Kansas officials recommend voluntary reduction in controlled burns because of COVID-19

photo by: Richard Gwin/Journal-World File Photo

In this file photo from March 2016, a land owner conducts a controlled burn on property northwest of Lawrence.

In response to the COVID-19 pandemic, Kansas health and agriculture officials are strongly encouraging all land owners and managers to voluntarily reduce the number of acres burned this spring.

Dr. Lee Norman, Kansas Department of Health and Environment secretary, said in a news release Thursday that the pandemic could potentially overwhelm the state’s medical facilities, and any additional respiratory concerns that could be produced from breathing smoke from controlled burns need to be mitigated. Common health problems related to smoke can include burning eyes, runny nose, coughing and illnesses such as bronchitis, and individuals with respiratory issues, including COVID-19, pre-existing heart or lung diseases, children and the elderly may experience worse symptoms.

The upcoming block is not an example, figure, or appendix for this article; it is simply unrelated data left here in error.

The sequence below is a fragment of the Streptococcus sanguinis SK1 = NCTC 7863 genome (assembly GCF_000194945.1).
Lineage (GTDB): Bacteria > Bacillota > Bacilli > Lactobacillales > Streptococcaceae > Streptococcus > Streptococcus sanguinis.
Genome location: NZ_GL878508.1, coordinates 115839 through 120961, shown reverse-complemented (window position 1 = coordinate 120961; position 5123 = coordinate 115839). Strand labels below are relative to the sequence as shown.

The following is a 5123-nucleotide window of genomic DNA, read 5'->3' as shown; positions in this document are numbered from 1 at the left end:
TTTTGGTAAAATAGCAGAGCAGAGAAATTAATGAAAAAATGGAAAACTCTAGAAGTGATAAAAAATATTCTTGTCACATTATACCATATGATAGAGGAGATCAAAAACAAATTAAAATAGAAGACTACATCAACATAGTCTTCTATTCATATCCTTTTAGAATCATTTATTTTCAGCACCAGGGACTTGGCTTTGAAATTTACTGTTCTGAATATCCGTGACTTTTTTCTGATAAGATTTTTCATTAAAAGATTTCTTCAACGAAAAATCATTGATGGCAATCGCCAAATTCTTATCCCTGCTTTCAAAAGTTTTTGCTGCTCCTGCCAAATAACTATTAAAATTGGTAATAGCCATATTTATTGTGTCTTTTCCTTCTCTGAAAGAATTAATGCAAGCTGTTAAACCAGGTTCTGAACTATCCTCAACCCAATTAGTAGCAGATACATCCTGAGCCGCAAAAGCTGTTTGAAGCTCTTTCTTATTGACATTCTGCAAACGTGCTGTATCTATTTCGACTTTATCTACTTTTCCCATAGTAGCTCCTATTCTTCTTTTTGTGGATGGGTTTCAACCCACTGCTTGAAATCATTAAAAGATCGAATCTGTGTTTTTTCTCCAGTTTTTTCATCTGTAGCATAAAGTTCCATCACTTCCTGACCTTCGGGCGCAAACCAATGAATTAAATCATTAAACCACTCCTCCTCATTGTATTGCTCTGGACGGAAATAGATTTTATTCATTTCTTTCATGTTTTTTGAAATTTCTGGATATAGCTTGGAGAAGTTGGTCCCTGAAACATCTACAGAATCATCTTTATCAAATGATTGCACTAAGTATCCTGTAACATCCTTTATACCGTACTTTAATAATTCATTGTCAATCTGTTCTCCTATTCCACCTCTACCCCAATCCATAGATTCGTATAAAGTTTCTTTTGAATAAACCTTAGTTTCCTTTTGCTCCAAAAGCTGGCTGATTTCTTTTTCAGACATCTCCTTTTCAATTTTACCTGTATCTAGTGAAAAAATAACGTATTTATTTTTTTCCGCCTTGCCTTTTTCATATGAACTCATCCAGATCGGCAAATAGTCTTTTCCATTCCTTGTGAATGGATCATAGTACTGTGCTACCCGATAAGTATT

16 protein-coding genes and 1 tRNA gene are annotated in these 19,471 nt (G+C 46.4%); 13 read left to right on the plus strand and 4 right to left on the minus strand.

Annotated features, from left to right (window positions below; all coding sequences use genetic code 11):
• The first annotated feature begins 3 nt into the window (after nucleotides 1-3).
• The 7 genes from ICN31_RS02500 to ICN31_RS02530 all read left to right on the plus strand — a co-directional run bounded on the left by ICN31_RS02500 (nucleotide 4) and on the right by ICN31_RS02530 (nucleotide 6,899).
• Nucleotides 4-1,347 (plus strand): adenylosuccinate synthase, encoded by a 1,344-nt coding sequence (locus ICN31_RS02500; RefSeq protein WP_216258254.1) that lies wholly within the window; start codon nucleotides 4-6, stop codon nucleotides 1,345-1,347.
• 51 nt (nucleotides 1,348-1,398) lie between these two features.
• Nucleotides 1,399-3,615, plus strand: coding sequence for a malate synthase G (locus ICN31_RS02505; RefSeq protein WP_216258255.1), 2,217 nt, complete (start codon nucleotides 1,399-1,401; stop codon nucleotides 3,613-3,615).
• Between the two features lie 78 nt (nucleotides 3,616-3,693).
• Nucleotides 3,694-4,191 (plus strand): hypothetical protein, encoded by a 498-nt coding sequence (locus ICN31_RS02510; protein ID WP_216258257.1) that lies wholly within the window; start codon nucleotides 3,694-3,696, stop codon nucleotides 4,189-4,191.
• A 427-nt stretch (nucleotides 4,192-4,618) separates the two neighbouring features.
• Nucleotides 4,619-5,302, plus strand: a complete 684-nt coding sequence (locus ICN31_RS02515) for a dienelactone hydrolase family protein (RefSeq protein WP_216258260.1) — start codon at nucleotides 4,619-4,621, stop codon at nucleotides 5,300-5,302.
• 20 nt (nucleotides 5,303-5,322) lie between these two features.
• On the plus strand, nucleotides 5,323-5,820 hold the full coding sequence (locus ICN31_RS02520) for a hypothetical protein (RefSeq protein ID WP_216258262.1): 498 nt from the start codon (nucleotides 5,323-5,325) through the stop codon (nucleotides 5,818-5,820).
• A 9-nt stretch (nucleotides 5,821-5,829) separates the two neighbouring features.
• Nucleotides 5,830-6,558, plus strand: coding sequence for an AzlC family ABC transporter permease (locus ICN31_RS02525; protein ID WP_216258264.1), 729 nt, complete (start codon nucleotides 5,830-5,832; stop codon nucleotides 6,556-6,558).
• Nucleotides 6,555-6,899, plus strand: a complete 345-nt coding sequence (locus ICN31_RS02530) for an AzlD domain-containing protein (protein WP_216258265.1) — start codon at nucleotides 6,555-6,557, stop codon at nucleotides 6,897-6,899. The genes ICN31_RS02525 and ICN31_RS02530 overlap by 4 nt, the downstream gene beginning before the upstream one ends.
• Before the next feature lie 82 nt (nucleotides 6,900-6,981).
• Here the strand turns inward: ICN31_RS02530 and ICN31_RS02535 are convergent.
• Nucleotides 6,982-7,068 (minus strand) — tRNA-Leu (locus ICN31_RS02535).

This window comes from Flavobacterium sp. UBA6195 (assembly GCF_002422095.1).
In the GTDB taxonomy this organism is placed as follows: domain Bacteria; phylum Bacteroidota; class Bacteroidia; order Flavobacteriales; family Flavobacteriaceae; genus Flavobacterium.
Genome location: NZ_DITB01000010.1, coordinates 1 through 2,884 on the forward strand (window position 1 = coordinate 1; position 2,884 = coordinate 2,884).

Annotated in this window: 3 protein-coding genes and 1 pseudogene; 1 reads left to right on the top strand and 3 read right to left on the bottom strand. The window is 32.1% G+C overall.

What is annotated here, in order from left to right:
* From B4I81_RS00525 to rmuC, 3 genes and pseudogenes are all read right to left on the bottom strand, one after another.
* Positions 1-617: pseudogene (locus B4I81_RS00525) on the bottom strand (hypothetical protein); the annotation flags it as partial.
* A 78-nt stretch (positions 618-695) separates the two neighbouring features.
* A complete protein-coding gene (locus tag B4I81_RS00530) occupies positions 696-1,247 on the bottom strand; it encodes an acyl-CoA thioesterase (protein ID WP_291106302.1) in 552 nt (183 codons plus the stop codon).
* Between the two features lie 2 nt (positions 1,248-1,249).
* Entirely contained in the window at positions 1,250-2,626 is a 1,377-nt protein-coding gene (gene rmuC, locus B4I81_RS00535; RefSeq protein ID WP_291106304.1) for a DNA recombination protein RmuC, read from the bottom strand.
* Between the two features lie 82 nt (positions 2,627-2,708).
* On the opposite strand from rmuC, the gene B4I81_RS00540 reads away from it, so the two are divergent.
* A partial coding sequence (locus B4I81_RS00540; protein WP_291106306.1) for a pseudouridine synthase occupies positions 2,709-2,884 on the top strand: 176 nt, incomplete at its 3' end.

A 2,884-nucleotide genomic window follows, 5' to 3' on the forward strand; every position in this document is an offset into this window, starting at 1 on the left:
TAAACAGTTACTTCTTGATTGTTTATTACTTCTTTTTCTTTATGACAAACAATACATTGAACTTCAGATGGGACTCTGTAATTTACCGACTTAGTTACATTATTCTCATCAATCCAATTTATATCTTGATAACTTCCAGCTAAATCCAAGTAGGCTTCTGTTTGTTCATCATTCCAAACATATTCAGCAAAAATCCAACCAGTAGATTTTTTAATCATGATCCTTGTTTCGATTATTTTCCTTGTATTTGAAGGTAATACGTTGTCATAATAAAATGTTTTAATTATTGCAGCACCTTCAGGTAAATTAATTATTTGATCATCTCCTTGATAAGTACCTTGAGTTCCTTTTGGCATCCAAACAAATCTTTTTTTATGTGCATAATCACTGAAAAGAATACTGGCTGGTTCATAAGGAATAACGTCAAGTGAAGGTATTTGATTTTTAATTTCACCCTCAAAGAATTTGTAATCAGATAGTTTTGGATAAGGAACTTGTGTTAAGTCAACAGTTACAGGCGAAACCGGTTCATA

The release also says that it is critical that land managers in areas included in the Smoke Model available online at ksfire.org consult the model if they do choose to burn. The model indicates the level at which a burn would contribute to urban area air quality problems. Kansas Department of Agriculture Secretary Mike Beam urges land managers to refrain from burning, especially if their area is predicted in the large contribution range, which is notated in red.


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